The transition to the Lancaster took place in May of 1944, now a Flight Lieutenant, Anderson flew a variety of different aircraft. One in particular flown on several occasions was KB720 nicknamed "Piddlin Peter" and an aircraft that seemed to draw damage. Whether it was attacks from fighters, flak or having a bomb dropped on it; KB720 received a lot of damage in it's 31 sorties.
By July of 1944 F/L Anderson and crew were flying KB765 VR-Q almost exclusively. The first Lancaster carrying the VR-Q on her side. But it would not be VR-Q or Piddlin Peter which would bring honor to the Anderson crew it would be "X-terminator". KB732, VR-X would become one of the most famous Lancasters of the war.
"X-terminator" would be the first Canadian built Lancaster to bring down an enemy fighter. Anderson's gunners F/Sgt. Mann and F/Sgt. Burton were the men behind the guns of this milestone for 419.

Below is the Narrative summary of the actual Combat Report filled by Sgt. Burton and Sgt. Mann
For their part in bringing down the Ju88 both Sgt. Paul Burton and Sgt. William Frank Mann were awarded the DFM.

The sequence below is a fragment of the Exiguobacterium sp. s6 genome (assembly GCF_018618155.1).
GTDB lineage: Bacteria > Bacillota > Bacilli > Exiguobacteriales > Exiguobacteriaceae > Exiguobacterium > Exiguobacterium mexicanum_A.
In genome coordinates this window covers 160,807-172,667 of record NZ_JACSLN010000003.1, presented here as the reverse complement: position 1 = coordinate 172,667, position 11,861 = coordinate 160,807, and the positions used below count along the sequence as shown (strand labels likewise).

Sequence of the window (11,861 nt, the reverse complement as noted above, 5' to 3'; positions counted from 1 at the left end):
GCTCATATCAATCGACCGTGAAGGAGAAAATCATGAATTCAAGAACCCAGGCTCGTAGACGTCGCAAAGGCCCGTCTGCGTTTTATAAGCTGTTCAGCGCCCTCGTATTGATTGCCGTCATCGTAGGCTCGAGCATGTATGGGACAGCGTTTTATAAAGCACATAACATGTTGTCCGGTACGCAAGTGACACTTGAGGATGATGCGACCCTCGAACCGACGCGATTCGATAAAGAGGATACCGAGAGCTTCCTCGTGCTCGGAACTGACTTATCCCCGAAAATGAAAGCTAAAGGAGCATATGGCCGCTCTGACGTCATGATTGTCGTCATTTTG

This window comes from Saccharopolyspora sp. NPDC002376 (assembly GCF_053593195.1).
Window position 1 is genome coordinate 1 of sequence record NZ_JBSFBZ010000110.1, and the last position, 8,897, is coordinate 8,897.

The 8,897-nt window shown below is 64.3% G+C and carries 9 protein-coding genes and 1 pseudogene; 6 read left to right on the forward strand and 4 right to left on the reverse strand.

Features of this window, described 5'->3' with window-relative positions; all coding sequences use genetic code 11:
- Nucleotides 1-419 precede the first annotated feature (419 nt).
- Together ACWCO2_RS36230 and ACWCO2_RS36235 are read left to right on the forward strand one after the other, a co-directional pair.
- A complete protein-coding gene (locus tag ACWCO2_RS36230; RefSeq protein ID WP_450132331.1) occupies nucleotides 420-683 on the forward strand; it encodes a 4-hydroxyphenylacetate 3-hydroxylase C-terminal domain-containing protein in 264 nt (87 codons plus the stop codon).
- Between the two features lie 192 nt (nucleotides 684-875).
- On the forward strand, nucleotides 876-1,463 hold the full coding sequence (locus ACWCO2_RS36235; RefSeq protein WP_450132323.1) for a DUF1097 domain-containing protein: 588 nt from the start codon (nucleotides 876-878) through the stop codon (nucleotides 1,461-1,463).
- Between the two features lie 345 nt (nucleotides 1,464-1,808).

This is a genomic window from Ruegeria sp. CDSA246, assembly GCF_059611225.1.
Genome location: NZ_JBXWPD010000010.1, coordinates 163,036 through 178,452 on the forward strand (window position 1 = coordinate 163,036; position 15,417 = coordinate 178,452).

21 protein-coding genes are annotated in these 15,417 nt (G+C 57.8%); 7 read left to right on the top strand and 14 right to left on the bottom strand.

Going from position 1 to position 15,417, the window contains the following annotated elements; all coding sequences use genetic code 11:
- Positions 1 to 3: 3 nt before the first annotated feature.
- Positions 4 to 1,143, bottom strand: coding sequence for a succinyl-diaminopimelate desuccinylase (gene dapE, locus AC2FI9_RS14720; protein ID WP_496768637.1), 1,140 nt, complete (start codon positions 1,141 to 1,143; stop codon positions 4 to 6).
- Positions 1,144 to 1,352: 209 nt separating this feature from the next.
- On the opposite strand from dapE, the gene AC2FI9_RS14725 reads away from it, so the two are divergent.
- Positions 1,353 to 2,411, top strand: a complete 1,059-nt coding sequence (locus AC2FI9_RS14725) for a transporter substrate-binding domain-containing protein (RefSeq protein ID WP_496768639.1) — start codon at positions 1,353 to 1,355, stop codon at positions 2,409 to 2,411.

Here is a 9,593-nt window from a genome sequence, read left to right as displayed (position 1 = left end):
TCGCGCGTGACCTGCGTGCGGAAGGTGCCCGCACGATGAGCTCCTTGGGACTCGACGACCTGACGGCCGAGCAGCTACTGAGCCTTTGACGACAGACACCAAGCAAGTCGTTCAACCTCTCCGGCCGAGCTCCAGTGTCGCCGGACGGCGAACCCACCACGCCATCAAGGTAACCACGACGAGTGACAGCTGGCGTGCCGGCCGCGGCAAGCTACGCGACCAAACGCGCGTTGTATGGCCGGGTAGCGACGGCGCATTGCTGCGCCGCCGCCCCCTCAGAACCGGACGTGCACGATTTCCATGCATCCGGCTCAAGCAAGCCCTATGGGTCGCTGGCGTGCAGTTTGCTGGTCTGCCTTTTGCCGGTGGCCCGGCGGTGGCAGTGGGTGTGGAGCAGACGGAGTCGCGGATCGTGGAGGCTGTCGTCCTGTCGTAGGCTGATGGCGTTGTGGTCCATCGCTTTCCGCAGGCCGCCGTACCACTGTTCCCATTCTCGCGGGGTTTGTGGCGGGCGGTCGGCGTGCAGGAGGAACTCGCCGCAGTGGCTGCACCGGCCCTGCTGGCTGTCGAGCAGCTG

For the Anderson crew this was not the only attack they had survived. F/L Anderson in an earlier sortie had thrown his aircraft around through a series of evasive maneuvers to shake off an attack by three enemy aircraft. And his skills during the night of July 6th over Acheres had won him the DFC.
"This officer has completed numerous sorties and has displayed courage and resolution of a high order. On one sortie his aircraft was attacked by three enemy fighters. Flight Lieutenant Anderson skilfully outmanoeuvred the attackers and went on to execute a successful attack. On another occasion when over Versailles his aircraft was intercepted by a Junkers 88. In the ensuing fight which ended with the destruction of the enemy aircraft, Flight Lieutenant Anderson displayed great coolness and determination."
The F/L William Anderson crew was a well decorated crew who continued on operations up until September 12th 1944 completing their Tour.

In October of that year the crew were screened and Anderson, Steele, Bailey and Burton were posted to 64 base for "testing duties" . No mention in squadron ORB as to where WO Bailey was posted. He too could have followed the others to 64 Base. Sgt. Uden returned to RAF for future postings.